The best FinTech Startups in Europe

The boom in FinTech startups: How and why did it happen?

Government support for the financial sector and financial technology (fintech) is huge, not only because of its size (global funding = $111.8 billion), but it is growing at an unprecedented rate, partially due to technology, and more specifically, an increase in access to mobile devices.

94% of consumers under 35 are active users of online banking, and 27% would consider a branchless digital bank. – Singularity University

This article covers why fintech sectors are so prevalent, how to regulate them, and why it is a great case for corporate innovation. Read on to discover the goals of European policy focused on fintech, and the opportunities new policy presents. We uncover why fintech is such an important sector for corporate innovation, and how startups are helping corporations to enter the new digital age. You will also find a brief overview of European investment in this industry and a general review of the market.


The actions taken by higher-ups after the European financial crisis in the 2000s created an incredibly fertile landscape for fintech startups. Those in control of setting the new standard were clear with their objectives and took actions to open up the market to more competition.

The result? A lot of competition, just as expected. And while many have failed, there are many successful cases of startups with scalable models.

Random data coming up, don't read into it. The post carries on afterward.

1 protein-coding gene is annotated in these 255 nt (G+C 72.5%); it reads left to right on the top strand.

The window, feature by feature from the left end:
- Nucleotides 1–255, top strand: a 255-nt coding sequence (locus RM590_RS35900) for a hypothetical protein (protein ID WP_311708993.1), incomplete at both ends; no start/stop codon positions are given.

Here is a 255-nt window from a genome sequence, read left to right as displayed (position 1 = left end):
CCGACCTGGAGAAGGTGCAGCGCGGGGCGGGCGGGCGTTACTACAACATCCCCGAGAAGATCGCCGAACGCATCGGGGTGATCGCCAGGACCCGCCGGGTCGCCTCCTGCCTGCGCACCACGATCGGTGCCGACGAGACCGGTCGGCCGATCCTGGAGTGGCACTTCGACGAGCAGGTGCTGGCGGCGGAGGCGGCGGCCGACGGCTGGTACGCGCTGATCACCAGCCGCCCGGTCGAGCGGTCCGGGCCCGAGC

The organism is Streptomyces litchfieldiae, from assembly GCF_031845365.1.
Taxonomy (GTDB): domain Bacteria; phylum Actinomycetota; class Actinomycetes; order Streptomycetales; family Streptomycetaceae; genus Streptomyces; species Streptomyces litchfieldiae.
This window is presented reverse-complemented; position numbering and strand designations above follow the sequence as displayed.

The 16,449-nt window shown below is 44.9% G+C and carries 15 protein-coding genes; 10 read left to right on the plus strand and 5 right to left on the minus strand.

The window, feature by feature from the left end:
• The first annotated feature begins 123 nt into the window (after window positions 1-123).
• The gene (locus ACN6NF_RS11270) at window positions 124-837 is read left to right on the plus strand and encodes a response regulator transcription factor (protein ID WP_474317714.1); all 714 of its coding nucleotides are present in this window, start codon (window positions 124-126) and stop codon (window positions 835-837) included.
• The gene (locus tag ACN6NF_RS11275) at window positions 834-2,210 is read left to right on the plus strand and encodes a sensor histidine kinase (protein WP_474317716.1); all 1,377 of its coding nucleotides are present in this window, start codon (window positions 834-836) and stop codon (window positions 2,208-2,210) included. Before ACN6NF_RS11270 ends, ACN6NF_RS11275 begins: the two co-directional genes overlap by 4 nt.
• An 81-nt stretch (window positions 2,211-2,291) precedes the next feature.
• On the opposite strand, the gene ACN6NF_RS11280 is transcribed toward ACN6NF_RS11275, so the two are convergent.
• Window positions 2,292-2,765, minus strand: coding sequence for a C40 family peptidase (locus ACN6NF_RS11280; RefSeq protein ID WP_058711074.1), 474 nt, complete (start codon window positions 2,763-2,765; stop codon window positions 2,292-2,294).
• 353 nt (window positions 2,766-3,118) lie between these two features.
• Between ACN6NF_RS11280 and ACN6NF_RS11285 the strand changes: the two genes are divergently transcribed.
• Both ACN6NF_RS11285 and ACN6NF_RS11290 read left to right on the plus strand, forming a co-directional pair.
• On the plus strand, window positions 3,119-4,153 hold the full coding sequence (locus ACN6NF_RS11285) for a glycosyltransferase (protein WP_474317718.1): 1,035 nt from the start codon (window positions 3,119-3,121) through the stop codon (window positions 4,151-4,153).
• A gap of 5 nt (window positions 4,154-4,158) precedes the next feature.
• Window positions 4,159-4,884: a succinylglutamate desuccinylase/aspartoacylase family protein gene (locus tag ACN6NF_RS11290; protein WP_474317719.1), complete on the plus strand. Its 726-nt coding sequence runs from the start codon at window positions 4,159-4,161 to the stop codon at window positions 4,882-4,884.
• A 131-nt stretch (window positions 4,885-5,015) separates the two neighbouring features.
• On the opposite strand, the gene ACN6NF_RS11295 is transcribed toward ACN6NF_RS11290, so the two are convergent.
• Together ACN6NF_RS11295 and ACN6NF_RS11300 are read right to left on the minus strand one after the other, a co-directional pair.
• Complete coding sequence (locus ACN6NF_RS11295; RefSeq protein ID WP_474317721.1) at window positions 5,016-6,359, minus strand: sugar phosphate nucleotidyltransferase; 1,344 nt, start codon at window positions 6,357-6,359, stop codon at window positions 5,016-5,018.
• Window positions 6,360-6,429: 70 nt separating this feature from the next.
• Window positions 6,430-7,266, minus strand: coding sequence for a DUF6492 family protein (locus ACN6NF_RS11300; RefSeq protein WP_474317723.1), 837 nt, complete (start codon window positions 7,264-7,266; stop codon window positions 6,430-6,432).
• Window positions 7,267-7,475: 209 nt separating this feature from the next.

In some markets in the EU, in particular, the United Kingdom (23 fintech startups), Germany (7) and France (7), fintech startups have found great success.


In typical EU fashion (and the rest of the world for that matter), policymakers lag behind the fast-moving sectors as they continue to disrupt.

And no wonder. Creating an effective framework takes years. Especially in a culturally diverse landscape like the European Union where communication across borders is not the most straight forward. And add globalization into the mix, things start to get a lot more complicated.

In one respect it is positive as these newly formed businesses are able to bypass the established institutions and offer products and services to consumers that more established corporations cannot. They aren’t hindered by rigid regulations. But on the other hand, a lot of policy has become outdated.

The EU saves the day, or creates more problems?

So what has the EU done to mitigate some of these concerns? They have created an Action Plan that will increase innovation making it easier for scaleups and startups to expand abroad and increase competition while maintaining the integrity of the financial system.

But this Action Plan has a lot to unpack. It is filled with pages upon pages of directories listing how corporations should implement legislation to make sure they are in compliance.